Sunday, 6 January
If it weren’t for the fact that the Christmas tree has disappeared from the messroom, we would not notice at all that today is Epiphany. The CTD just came back to the surface with 23 bottles of newly collected seawater (actually, it was supposed to be 24 bottles, but now and again number 20 is somewhat less than reliable...). The water samples will keep Craig busy for about nine hours. He and I take turns at the instruments to measure CO2 and alkalinity (a parameter to describe the difference between negative and positive ions in seawater). I will not have to worry about the new samples because my shift is from Midnight until noon, so now it’s my time off! Typically we get new water samples three or four times a day, and as the water does not only contain gases and ions but also plankton which will use the CO2 for photosynthesis, the samples have to be stored cold and dark and measured within 24 hours. Therefore the instruments - and we - are running 24 hours a day...
The holiday may have passed without us noticing it, but the next few days are likely to be really quiet for us. In the “normal” world, the holidays are over, and regular work is starting again, while we finished work on our transect at an instant’s notice to go on an icebreaking mission. The Naja Arctica, the container ship holding most of the parts for the Neumayer III station, has been stuck in the ice for weeks, and we are going to free her from her prison.
For us, it means (aside from getting up for dinner for a change) that we will have time to look at the data collected so far and draw first conclusions. We will compare the measured CO2 values with those from previous years to detect anthropogenic CO2. From the CO2 and alkalinity values one can also calculate the entire marine carbonate system, including the pH of the seawater. The more CO2 the ocean absorbs, the more acidic the water becomes – a catastrophe for organisms with calcareous shells or skeletons, such as algae, but also bivalves, snails, corals etc. because their tests will dissolve in water that is too acidic. The average pH of surface water before the industrial revolution was 8.2. Today it is about 8.1, and it will continue to fall.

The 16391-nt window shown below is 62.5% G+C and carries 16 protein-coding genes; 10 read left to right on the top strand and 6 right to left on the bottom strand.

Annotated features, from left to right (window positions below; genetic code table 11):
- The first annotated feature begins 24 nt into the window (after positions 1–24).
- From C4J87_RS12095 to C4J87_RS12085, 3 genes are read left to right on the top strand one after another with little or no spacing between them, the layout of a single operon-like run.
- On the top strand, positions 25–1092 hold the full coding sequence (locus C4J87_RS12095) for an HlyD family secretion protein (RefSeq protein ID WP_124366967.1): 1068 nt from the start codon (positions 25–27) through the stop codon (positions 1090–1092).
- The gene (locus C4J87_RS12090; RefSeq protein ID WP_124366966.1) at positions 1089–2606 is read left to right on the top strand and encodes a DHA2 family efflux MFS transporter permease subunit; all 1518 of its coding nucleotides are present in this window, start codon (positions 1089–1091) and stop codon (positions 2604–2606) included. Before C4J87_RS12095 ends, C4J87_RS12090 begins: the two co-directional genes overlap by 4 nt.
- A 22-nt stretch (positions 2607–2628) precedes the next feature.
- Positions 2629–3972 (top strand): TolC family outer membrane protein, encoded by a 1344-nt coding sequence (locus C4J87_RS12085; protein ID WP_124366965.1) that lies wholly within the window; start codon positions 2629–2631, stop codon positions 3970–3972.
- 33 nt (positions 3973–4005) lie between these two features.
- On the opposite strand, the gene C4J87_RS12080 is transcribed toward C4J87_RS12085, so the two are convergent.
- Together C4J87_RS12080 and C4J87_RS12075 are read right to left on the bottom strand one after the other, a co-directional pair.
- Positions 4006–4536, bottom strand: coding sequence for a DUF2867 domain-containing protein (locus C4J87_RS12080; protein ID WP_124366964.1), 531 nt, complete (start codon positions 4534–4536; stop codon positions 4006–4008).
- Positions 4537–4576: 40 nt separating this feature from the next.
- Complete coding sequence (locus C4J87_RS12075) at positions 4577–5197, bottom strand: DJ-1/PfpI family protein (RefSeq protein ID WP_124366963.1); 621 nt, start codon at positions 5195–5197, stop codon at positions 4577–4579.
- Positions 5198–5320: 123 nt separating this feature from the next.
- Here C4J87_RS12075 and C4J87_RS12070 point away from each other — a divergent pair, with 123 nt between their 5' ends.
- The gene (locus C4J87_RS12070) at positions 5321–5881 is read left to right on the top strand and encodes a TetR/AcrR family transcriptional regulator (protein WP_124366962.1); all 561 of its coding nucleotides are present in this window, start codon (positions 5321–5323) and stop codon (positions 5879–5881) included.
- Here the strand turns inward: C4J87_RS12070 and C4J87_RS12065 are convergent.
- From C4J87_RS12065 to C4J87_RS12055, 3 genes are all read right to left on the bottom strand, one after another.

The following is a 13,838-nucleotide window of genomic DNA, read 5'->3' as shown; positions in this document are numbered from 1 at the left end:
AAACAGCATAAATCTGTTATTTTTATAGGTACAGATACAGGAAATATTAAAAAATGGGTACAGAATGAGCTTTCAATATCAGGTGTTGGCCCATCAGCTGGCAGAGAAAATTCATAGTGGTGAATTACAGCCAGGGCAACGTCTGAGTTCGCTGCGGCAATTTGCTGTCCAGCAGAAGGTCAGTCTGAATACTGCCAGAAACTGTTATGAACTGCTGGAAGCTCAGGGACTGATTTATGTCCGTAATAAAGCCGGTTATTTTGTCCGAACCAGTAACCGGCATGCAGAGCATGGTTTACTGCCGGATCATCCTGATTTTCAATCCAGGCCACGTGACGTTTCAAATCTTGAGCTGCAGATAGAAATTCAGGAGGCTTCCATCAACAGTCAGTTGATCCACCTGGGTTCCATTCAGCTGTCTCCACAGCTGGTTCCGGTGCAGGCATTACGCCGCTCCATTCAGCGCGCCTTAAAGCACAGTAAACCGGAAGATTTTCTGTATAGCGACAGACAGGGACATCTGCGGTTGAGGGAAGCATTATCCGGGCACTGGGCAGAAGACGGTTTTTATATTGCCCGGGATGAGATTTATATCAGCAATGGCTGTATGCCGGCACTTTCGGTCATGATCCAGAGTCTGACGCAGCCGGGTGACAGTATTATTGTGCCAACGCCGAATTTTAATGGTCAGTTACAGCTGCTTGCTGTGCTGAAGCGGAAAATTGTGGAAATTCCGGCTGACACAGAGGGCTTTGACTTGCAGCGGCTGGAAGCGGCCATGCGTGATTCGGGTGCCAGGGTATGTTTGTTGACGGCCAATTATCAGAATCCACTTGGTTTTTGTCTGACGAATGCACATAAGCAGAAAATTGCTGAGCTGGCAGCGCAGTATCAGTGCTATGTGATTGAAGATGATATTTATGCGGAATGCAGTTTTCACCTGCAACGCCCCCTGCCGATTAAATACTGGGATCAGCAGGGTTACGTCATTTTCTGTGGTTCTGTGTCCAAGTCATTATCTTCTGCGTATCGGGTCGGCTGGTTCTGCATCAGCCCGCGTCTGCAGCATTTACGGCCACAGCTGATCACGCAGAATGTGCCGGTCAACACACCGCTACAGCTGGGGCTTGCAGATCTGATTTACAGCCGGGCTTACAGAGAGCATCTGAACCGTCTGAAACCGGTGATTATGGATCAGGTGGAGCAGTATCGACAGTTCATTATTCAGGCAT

Judith Hauck, Bjerknes Centre for Climate Research, Bergen
Fotos: J. Hauck und O. Hofmann, Universität Bergen
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Sunday, 06 January 2008 18:00
Upside down and inside outWritten by Polarstern Expedition
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